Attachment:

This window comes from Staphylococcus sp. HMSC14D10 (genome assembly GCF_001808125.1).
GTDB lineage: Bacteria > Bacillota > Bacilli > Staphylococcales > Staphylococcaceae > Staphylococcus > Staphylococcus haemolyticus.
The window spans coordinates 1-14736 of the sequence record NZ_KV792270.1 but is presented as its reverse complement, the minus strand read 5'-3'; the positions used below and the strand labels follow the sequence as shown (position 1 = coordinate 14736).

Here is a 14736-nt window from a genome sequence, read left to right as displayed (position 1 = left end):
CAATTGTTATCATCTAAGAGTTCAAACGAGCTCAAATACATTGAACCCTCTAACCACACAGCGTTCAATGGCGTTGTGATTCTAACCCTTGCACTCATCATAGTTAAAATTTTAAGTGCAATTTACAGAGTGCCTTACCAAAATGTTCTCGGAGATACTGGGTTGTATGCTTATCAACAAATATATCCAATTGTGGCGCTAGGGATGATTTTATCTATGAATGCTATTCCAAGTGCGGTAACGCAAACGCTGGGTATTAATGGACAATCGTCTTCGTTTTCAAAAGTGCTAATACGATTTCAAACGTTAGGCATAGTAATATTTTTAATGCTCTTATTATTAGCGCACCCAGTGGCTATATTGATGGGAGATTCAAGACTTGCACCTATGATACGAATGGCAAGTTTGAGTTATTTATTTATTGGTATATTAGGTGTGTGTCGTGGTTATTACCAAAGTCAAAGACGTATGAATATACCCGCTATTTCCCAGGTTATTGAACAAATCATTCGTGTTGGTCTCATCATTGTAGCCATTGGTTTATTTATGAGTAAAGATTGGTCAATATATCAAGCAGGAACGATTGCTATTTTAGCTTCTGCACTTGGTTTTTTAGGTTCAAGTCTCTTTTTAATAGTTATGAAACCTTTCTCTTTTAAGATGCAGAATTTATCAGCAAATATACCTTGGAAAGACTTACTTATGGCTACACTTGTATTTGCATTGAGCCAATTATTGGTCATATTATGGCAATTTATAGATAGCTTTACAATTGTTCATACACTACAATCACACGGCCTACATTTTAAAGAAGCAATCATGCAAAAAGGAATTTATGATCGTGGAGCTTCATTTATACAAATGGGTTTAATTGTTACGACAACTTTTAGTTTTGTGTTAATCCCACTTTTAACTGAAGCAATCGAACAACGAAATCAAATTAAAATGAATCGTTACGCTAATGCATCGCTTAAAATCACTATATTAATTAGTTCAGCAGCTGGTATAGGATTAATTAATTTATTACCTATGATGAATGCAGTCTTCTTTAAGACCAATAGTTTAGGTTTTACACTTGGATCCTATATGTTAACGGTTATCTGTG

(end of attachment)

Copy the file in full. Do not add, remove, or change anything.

This window comes from Staphylococcus sp. HMSC14D10 (genome assembly GCF_001808125.1).
GTDB lineage: Bacteria > Bacillota > Bacilli > Staphylococcales > Staphylococcaceae > Staphylococcus > Staphylococcus haemolyticus.
The window spans coordinates 1-14736 of the sequence record NZ_KV792270.1 but is presented as its reverse complement, the minus strand read 5'-3'; the positions used below and the strand labels follow the sequence as shown (position 1 = coordinate 14736).

Here is a 14736-nt window from a genome sequence, read left to right as displayed (position 1 = left end):
CAATTGTTATCATCTAAGAGTTCAAACGAGCTCAAATACATTGAACCCTCTAACCACACAGCGTTCAATGGCGTTGTGATTCTAACCCTTGCACTCATCATAGTTAAAATTTTAAGTGCAATTTACAGAGTGCCTTACCAAAATGTTCTCGGAGATACTGGGTTGTATGCTTATCAACAAATATATCCAATTGTGGCGCTAGGGATGATTTTATCTATGAATGCTATTCCAAGTGCGGTAACGCAAACGCTGGGTATTAATGGACAATCGTCTTCGTTTTCAAAAGTGCTAATACGATTTCAAACGTTAGGCATAGTAATATTTTTAATGCTCTTATTATTAGCGCACCCAGTGGCTATATTGATGGGAGATTCAAGACTTGCACCTATGATACGAATGGCAAGTTTGAGTTATTTATTTATTGGTATATTAGGTGTGTGTCGTGGTTATTACCAAAGTCAAAGACGTATGAATATACCCGCTATTTCCCAGGTTATTGAACAAATCATTCGTGTTGGTCTCATCATTGTAGCCATTGGTTTATTTATGAGTAAAGATTGGTCAATATATCAAGCAGGAACGATTGCTATTTTAGCTTCTGCACTTGGTTTTTTAGGTTCAAGTCTCTTTTTAATAGTTATGAAACCTTTCTCTTTTAAGATGCAGAATTTATCAGCAAATATACCTTGGAAAGACTTACTTATGGCTACACTTGTATTTGCATTGAGCCAATTATTGGTCATATTATGGCAATTTATAGATAGCTTTACAATTGTTCATACACTACAATCACACGGCCTACATTTTAAAGAAGCAATCATGCAAAAAGGAATTTATGATCGTGGAGCTTCATTTATACAAATGGGTTTAATTGTTACGACAACTTTTAGTTTTGTGTTAATCCCACTTTTAACTGAAGCAATCGAACAACGAAATCAAATTAAAATGAATCGTTACGCTAATGCATCGCTTAAAATCACTATATTAATTAGTTCAGCAGCTGGTATAGGATTAATTAATTTATTACCTATGATGAATGCAGTCTTCTTTAAGACCAATAGTTTAGGTTTTACACTTGGATCCTATATGTTAACGGTTATCTGTG